The culture of Morocco is equally as nuanced and fascinating as its urban and natural landscape.  Morocco is termed an Arab country (even though its population is a mix of Berber and Arab ethnic components), yet the culture in Tangier differs markedly from that of Jordan.  The atmosphere here is much more European.  The legacy of both the French and Spanish colonists in Morocco has left a more potent legacy here than the legacy left by colonists in other parts of the region.  Most people in the cities speak French or even Spanish in addition to the local dialect of Arabic.  Although a larger portion of the population is Muslim (99%), fewer people are as conservative as those from the traditional Middle East.   When compared with Jordan, fewer women where the hijab (hair covering) in Morocco, and the weekend is N*Sync with the Western Saturday/Sunday weekend.  The most noticeable cultural difference is the nearly Western level of interaction that exists between the sexes.  Generally speaking, Moroccan youth interact openly one with another, a phenomenon usually restricted to wealthy, cosmopolitan Jordanian families.  Arranged and consanguineous marriages appear to be much less common in Morocco, and dating before marriage is more acceptable.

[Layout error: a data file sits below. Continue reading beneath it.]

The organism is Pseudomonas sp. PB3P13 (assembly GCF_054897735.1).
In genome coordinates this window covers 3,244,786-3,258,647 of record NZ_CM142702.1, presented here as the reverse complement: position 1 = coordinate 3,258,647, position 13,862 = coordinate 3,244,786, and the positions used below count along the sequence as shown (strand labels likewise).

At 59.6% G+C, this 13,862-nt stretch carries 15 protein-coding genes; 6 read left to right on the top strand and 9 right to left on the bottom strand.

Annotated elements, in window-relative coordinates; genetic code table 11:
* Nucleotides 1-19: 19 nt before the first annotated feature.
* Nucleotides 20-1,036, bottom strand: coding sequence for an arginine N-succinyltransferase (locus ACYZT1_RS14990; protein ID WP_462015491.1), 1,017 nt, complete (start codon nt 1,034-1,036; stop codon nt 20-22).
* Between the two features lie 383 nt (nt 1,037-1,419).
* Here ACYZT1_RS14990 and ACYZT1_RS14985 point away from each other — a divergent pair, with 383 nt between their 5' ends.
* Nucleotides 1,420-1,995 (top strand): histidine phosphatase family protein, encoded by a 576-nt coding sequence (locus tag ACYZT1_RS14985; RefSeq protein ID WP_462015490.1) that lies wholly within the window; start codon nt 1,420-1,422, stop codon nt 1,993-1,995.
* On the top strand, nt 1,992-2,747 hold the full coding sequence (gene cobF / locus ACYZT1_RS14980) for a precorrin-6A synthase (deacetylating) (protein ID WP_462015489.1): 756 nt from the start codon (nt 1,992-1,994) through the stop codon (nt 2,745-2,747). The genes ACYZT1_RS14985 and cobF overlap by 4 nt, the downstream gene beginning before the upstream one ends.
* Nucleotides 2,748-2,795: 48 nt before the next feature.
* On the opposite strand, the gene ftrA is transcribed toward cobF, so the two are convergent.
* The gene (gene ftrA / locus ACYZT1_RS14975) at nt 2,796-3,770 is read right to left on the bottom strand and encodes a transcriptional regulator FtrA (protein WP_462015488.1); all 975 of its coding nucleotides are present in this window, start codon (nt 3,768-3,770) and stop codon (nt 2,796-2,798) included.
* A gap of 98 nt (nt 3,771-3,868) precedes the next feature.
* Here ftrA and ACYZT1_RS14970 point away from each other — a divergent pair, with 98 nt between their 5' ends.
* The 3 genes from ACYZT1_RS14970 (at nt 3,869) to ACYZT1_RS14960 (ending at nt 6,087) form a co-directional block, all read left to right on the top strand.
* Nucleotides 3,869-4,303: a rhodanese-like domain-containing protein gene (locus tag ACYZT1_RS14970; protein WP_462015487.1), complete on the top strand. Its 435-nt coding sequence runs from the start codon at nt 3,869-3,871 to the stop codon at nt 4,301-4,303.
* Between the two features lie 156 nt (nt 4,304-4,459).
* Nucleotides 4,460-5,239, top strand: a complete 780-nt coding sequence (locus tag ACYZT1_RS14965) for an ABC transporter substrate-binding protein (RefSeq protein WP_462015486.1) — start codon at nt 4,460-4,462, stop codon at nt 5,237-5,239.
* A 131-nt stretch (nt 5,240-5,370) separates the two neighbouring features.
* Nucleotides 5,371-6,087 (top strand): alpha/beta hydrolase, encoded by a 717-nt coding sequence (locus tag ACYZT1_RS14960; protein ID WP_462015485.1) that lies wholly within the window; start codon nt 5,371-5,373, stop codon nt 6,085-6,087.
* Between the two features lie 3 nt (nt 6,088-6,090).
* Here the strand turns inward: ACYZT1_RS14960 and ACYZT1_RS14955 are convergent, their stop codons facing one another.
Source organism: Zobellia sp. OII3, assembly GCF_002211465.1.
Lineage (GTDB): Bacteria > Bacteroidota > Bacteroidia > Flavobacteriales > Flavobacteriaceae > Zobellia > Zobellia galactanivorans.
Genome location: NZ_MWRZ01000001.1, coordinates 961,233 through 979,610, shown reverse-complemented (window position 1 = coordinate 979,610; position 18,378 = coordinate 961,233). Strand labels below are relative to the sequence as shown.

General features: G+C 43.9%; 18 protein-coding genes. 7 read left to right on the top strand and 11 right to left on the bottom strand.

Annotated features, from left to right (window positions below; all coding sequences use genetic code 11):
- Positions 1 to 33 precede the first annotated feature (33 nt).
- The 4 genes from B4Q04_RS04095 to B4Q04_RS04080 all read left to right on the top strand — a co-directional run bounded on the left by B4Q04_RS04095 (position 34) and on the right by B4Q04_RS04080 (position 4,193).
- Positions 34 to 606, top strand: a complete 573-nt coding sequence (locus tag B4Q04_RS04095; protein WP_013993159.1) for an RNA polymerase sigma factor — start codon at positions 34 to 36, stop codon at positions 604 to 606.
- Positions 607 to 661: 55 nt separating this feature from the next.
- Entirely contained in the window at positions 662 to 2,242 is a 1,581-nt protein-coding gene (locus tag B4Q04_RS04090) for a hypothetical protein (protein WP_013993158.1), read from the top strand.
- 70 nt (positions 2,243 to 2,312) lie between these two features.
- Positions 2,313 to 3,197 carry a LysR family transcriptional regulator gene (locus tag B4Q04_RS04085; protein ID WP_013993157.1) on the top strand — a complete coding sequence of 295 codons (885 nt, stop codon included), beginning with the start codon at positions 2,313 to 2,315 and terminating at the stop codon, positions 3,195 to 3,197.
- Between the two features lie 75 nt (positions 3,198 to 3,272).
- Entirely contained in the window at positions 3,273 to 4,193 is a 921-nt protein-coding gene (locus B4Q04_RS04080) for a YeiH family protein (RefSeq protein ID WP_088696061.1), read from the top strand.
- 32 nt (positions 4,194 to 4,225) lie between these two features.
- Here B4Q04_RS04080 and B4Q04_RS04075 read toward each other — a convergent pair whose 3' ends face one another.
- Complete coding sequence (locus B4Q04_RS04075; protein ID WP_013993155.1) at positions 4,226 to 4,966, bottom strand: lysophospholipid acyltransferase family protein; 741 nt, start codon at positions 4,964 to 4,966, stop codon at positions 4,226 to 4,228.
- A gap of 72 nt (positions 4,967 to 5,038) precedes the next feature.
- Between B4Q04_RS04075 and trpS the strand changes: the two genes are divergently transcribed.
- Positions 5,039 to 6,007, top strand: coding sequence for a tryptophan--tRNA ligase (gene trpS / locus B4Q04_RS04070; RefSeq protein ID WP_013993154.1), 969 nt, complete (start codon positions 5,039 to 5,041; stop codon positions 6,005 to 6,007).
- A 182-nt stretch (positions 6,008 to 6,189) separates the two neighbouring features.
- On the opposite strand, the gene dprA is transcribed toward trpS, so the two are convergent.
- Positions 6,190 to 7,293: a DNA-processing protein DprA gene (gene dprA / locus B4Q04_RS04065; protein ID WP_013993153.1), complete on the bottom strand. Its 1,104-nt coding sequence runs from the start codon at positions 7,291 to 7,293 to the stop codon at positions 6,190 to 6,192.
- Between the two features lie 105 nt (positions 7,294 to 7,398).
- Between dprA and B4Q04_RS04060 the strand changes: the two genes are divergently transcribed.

I really enjoy getting deep into the atmosphere of the places I visit.  Befriending locals is the most rewarding and enjoyable way of viewing the reality of a new environment.  As I’ve noted in the past, friendship possesses its own eternal significance, but it also gives a foreigner a glimpse of social problems, traditions, virtues, and stereotypes.  My first night in Tangier (June 23), I had the opportunity to chat with Hudeifa, one of the twenty Moroccan speaking-partners that live on the campus of our school with us.  I discovered that his father was the conductor of a traditional Arab music ensemble and told him that, as an amateur musician, I’d be interested in listening to the group.  Three days later, he arranged for my roommates and I to watch the group practice for an upcoming annual music festival.  We made friends with the family who then invited us over for a tradition-style dinner that lasted until midnight.  Later last week, we attended two nights of the festival to support their group.  I already feel as if we’ve established a fantastic relationship with this welcoming family.  This kind of interaction and friendship is what I relish.